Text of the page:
How is and how should wealth be divided? 5,522 recently surveyed Americans were surprisingly consistent both in a false sense of how it is divided and their ideal for how it should be distributed. They said the top 20% has 60% and should have 30% to 40% of total wealth. The top 20% in fact has 85%. They said the bottom 40% has 8% to 10% and should have 25% to 30%. In fact, the bottom 40% has a tiny 0.3% of the total, so small it’s invisible in the chart below.
That survey sample is ten times the size of most polls and the answers were consistent across age, income level and party affiliation. 90.2% of Republicans, for example, said the ideal distribution of wealth should be as shown above. What this survey tells us is our tax system is not delivering results most Americans believe it does or results they want. I will explore what we should aim for in a future post. This one lays the groundwork of how our existing tax system works.
Our tax system is complicated and costly. The IRS alone employs about 100,000 workers and, much more important, estimates that taxpayers and businesses spend about 6.1 billion hours a year complying with filing requirements. If tax compliance were an industry, they note, those 6.1B hours would translate to 3 million workers. Those workers would in 2008 have been paid $163 billion. $163B is fully 11% of 2008 total income tax receipts. Tax compliance would, too, be a high growth industry. The tax code grew over the past 10 years from 1.4 million to 3.8 million words. Nobody knows all its details. And so far we’re talking only about Federal income tax.
So we should change our tax system, perhaps radically. To decide how it should work (I don’t yet have an opinion about that) we should first understand how it does operate now and what major changes have been made in the past. The composition of tax revenues and their percentage of GDP have changed greatly over the last century. Total federal, state and local tax revenues grew at what looks like an insane rate to around $4T.
But GDP also grew at a startlingly high rate. We can better understand tax revenue trends by viewing them as a percentage of GDP. Total government revenue grew from 7% of GDP at the start of the 20th century to 36% now, about where it was in 2000.
The balance of Federal, State and Local government revenues shifted substantially. At the start of the 20th century Local revenue was 4% of GDP, Federal 3% and State 1%. WW1 changed that dramatically. Federal revenue spiked to 8% and total revenue to 15% of GDP. Federal revenue dropped sharply back to around 5% through the ’20s. Increases in response to the Great Depression drove total revenue to 19% in 1933, of which 6% was Federal, 4% State and 9% Local. WW2 caused another huge spike in total revenue to 30% of GDP in 1945 dominated by Federal at 24%. Federal dropped to 16% of GDP by 1950, spiked back to 20% at the time of the Korean War and has stayed mostly in the high teens since then. State revenue hit 8% in the 1982 recession and has subsequently fluctuated between 8% and 10%. Local revenue hit 6% in 1982 and has since fluctuated between 6% and 8%.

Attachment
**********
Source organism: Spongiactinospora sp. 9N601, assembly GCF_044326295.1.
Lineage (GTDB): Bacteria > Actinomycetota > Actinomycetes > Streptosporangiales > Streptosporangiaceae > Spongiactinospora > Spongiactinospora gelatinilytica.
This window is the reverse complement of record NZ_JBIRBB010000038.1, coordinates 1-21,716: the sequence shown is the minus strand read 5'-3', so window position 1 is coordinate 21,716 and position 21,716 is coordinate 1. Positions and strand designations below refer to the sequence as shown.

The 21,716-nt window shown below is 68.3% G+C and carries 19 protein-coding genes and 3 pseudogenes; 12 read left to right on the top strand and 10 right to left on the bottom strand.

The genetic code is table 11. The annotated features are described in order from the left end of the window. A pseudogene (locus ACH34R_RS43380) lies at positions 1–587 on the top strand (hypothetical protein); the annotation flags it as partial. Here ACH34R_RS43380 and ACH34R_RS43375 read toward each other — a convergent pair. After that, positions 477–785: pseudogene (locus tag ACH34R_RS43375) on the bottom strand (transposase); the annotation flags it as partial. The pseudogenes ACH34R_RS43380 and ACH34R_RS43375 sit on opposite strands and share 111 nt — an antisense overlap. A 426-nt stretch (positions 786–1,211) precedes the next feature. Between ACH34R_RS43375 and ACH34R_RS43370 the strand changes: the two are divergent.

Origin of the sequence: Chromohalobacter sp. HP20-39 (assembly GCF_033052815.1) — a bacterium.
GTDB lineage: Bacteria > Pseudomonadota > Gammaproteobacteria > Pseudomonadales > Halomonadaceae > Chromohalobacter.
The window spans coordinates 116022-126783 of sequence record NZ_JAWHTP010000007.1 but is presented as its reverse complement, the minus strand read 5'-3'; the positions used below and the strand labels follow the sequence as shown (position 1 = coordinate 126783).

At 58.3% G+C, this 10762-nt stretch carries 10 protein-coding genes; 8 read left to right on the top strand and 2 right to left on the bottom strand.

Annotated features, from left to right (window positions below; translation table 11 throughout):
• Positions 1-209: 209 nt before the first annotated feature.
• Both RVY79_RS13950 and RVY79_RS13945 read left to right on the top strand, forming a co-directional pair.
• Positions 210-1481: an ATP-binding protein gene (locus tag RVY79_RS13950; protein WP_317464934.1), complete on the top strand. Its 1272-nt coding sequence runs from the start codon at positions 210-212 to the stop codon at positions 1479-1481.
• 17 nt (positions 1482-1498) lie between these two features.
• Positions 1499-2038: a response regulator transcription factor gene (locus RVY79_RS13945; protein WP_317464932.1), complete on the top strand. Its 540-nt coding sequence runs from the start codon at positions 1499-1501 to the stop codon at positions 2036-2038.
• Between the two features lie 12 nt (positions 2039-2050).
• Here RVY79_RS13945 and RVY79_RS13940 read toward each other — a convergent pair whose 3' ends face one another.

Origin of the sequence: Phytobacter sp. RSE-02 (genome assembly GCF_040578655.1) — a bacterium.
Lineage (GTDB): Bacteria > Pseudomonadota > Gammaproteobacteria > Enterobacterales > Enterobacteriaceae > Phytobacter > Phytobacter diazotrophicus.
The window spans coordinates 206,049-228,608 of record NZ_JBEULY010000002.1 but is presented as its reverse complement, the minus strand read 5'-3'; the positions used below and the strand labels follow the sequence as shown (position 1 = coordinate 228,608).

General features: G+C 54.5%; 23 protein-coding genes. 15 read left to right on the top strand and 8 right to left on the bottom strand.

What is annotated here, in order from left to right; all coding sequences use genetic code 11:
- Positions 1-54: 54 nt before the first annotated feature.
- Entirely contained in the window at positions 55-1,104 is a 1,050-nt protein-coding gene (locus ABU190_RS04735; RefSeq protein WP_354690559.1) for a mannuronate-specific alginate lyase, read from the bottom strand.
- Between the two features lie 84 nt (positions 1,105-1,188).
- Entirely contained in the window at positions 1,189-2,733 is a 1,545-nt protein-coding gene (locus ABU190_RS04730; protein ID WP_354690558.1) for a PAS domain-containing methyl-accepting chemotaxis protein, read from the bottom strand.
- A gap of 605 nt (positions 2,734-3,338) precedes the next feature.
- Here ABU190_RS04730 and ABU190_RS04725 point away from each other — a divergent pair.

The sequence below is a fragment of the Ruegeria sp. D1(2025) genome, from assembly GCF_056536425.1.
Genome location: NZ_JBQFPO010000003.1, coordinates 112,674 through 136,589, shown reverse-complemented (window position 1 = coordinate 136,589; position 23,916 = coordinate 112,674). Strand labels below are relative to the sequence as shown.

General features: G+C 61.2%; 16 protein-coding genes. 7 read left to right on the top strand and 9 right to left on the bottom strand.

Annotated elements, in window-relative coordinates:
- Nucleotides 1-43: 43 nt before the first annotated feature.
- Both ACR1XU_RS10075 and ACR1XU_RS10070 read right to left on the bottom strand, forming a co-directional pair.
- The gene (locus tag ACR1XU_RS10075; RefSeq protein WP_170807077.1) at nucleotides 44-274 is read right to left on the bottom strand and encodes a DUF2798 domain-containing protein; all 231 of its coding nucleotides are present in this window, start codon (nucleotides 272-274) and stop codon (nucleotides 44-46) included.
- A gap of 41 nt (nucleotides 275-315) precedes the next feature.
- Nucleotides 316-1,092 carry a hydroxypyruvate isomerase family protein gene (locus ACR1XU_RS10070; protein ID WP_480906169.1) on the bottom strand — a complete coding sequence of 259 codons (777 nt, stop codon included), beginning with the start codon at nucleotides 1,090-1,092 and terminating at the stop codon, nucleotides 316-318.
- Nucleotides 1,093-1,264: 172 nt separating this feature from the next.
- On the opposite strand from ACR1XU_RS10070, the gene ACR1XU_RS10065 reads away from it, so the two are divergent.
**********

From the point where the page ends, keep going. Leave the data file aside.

The sources of tax revenue also changed. At the start of the 20th century it almost all came from ad valorem taxes. They’re based on ownership of an asset and include property taxes, sales, value-added and import taxes collected at the time of the transaction, and inheritance taxes. The Federal government originally got its revenue from import tariffs while State and Local governments levied property taxes. Income tax was established in 1913. It went to 5% of GDP in 1921 following WW1, settled around 2% through most of the ’20s and ’30s, spiked to 16% in 1944 and settled between 11% and 12% thereafter. Ad valorem taxes doubled from 5% or 6% at the start of the 20th century, peaked during the Great Depression at 14% then dropped to 10% by 1960 and 7% now. Fees and charges grew slowly to 1% until WW2 then faster to almost 3% now. Social insurance taxes established in 1937 to fund Social Security were less than 1% in the first year, grew to around 10% in the 1980s and are now around 6% of GDP.
State government revenue was primarily ad valorem until the ’70s although they began collecting income tax in the ’20s and social insurance in the ’30s. It is now about equal thirds income, ad valorem, and fees and business revenue. State income taxes rose sharply in the ’70s and ’80s then flattened. Revenue from fees and lotteries have been growing since the ’80s.
Local government is about half ad valorem taxes, half fees and business revenue.
How much tax do we pay in total? It is often said that half of all Americans pay no tax at all but even those with earnings so low they pay no income tax still must pay sales and other such taxes. The following chart shows what percentage of total tax revenue is paid by each income group. The lowest 20% (who average about $12,400 per year), paid 16.0% of their income to taxes in 2009, the next 20% (about $25,000/year), paid 20.5%, the middle 20% (about $33,400/year) paid 25.3% and the next 20% (about $66,000/year) paid 28.5% of their income in taxes.